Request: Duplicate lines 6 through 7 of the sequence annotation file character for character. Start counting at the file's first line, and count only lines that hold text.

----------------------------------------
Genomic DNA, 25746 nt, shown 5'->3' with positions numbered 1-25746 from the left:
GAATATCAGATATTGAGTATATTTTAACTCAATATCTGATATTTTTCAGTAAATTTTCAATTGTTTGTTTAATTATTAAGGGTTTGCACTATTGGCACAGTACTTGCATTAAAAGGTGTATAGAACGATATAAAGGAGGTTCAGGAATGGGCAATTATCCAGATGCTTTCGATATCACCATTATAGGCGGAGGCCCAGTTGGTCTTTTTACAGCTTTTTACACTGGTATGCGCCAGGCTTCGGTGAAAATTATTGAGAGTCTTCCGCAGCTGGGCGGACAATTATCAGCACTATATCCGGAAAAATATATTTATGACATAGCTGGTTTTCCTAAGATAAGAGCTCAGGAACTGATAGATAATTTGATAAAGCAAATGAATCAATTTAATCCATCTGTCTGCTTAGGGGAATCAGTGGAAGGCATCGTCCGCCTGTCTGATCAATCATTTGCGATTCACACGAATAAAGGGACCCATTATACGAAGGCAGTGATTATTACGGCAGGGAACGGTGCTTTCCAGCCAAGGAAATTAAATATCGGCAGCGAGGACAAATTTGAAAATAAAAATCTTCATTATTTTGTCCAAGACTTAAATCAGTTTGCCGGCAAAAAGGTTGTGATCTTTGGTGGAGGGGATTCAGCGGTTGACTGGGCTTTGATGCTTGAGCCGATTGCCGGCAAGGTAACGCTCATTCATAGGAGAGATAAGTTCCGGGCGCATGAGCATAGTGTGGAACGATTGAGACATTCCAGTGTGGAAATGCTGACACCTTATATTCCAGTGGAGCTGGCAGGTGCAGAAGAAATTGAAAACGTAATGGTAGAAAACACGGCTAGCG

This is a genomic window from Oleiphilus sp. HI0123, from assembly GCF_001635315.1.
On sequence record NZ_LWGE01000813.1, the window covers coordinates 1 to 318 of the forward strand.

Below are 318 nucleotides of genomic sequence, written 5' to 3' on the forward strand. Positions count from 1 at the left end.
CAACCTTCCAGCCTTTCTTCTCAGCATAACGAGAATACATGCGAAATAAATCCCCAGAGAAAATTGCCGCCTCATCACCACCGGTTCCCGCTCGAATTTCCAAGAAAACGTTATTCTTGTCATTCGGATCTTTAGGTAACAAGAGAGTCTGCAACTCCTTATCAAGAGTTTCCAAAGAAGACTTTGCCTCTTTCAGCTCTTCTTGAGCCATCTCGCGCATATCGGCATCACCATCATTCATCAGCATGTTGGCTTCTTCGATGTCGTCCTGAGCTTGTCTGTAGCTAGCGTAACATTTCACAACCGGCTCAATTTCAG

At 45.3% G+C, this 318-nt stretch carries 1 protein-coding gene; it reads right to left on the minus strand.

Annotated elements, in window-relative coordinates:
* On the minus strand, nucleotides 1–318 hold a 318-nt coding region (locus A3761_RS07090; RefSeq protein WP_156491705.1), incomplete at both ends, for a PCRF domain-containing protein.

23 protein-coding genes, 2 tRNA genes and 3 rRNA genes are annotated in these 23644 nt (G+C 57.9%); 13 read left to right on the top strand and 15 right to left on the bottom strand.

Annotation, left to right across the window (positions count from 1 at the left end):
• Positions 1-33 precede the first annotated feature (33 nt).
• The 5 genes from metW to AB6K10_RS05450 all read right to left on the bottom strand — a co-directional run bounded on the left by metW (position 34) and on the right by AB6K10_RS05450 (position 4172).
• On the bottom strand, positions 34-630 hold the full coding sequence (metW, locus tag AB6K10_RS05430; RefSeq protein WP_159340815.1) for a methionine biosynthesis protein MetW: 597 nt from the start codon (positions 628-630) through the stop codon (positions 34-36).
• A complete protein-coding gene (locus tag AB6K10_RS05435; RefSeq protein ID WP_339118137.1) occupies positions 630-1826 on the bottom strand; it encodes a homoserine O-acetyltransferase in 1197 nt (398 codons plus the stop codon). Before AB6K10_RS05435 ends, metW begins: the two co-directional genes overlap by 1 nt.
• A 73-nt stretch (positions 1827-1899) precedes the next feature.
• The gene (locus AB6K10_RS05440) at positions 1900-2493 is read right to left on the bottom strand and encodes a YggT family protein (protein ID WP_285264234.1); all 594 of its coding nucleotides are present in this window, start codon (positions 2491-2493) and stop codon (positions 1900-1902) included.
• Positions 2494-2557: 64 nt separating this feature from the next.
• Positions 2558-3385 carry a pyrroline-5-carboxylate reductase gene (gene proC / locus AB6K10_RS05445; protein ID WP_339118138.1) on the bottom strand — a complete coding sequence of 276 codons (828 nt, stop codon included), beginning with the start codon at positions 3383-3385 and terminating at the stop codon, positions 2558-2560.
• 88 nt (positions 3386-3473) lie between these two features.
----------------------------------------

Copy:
CAACCTTCCAGCCTTTCTTCTCAGCATAACGAGAATACATGCGAAATAAATCCCCAGAGAAAATTGCCGCCTCATCACCACCGGTTCCCGCTCGAATTTCCAAGAAAACGTTATTCTTGTCATTCGGATCTTTAGGTAACAAGAGAGTCTGCAACTCCTTATCAAGAGTTTCCAAAGAAGACTTTGCCTCTTTCAGCTCTTCTTGAGCCATCTCGCGCATATCGGCATCACCATCATTCATCAGCATGTTGGCTTCTTCGATGTCGTCCTGAGCTTGTCTGTAGCTAGCGTAACATTTCACAACCGGCTCAATTTCAG

At 45.3% G+C, this 318-nt stretch carries 1 protein-coding gene; it reads right to left on the minus strand.